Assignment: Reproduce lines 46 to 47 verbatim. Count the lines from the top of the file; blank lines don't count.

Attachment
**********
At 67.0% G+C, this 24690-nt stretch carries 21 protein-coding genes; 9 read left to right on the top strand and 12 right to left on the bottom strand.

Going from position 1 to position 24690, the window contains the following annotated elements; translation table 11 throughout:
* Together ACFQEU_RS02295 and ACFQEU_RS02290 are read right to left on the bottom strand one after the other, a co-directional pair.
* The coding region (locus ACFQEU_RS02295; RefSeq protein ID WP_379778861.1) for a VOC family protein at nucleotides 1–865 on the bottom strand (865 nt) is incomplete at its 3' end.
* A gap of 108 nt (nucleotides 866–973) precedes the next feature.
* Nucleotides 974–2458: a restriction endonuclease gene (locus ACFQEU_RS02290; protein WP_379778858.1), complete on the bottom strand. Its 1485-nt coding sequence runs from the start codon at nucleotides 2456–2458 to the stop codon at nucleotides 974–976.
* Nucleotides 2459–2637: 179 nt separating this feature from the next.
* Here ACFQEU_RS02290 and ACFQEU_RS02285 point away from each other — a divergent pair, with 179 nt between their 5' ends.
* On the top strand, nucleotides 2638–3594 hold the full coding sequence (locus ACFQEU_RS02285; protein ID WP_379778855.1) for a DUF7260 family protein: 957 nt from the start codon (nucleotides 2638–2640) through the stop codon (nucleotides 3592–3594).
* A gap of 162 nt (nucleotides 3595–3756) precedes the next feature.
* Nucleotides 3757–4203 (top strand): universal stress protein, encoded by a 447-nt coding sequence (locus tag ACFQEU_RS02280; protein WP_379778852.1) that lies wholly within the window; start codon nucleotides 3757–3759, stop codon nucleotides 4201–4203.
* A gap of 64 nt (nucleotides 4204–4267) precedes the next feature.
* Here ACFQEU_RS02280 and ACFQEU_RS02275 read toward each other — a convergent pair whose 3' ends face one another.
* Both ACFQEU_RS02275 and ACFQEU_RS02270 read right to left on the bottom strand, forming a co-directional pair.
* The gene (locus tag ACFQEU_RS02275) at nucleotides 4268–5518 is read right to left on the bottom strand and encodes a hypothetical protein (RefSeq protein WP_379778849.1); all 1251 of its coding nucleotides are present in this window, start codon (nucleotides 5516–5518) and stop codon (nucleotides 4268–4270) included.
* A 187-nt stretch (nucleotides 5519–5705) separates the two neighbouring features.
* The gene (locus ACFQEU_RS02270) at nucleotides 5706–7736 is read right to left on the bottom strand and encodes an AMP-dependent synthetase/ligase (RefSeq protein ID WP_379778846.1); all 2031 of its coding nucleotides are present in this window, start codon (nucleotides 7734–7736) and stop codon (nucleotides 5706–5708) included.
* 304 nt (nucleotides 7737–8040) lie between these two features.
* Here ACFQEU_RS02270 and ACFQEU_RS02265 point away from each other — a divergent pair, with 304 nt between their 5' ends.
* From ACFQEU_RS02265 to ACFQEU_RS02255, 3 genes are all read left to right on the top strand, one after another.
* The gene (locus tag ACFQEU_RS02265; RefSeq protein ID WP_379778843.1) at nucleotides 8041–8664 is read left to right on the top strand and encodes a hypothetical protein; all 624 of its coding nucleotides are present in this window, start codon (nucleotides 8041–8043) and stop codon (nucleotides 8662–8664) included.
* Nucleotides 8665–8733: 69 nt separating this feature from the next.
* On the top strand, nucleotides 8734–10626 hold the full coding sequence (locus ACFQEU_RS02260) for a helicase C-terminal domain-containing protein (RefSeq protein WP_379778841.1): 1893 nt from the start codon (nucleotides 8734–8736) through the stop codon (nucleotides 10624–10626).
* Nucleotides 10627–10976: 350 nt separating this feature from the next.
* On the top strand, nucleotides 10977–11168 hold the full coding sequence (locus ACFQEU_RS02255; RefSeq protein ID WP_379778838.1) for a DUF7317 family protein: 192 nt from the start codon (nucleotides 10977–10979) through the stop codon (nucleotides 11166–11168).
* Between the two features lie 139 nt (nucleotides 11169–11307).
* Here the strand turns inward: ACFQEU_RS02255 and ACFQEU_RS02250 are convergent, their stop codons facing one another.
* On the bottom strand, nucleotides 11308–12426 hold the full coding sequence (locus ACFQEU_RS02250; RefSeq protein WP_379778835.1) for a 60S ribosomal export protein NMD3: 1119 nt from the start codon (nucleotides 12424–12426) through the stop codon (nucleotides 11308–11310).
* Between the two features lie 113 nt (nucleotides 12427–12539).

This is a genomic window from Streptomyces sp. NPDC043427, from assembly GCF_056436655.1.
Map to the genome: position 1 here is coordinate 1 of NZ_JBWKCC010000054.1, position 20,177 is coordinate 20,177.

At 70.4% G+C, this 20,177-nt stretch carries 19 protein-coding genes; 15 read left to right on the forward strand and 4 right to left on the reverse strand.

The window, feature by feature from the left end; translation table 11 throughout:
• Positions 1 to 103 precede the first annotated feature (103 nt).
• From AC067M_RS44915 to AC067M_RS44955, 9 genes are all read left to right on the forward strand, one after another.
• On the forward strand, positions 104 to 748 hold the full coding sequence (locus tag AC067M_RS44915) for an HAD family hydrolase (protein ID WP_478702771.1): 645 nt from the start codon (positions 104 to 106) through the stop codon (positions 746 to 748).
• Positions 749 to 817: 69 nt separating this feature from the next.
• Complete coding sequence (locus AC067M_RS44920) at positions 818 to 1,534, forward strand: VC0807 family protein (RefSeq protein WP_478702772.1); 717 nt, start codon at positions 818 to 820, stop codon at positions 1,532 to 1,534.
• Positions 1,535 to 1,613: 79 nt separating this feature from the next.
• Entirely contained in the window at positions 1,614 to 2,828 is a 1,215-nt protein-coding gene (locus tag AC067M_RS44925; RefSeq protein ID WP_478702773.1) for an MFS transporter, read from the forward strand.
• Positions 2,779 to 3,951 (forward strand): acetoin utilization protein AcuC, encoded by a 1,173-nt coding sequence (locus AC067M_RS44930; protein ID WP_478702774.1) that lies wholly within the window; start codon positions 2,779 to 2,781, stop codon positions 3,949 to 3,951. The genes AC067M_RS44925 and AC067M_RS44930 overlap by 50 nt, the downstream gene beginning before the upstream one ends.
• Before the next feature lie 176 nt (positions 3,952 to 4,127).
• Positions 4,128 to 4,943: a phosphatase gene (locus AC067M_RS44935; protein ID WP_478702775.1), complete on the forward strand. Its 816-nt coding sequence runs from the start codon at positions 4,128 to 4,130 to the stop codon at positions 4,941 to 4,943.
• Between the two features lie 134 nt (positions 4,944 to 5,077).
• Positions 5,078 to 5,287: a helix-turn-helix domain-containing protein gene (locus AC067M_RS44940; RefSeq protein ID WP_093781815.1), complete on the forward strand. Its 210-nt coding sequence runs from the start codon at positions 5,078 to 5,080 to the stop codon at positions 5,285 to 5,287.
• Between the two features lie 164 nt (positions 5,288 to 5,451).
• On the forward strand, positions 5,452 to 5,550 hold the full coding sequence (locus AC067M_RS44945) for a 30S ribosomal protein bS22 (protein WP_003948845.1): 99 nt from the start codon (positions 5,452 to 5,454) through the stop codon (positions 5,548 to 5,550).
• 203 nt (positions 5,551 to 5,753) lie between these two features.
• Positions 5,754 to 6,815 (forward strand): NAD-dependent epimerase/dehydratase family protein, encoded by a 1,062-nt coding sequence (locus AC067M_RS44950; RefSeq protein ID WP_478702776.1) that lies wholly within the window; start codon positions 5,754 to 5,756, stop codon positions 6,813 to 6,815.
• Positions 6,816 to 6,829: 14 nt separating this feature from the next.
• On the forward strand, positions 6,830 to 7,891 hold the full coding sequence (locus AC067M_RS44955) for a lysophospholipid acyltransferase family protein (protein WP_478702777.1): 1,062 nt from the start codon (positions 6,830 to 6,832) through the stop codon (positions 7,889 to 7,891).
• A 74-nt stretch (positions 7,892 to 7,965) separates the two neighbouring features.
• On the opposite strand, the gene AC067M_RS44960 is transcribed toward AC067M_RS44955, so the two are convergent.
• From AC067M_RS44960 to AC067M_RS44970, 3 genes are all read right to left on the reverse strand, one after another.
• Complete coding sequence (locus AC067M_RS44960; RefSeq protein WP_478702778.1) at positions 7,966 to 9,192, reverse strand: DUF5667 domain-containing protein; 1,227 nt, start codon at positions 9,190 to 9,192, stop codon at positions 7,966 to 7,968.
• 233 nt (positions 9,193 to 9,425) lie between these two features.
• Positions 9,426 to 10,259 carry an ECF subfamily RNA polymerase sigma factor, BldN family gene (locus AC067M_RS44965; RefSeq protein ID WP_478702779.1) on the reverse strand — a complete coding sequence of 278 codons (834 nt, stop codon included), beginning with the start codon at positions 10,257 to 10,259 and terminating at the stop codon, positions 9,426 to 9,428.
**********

• Between the two features lie 164 nt (positions 5,288 to 5,451).
• On the forward strand, positions 5,452 to 5,550 hold the full coding sequence (locus AC067M_RS44945) for a 30S ribosomal protein bS22 (protein WP_003948845.1): 99 nt from the start codon (positions 5,452 to 5,454) through the stop codon (positions 5,548 to 5,550).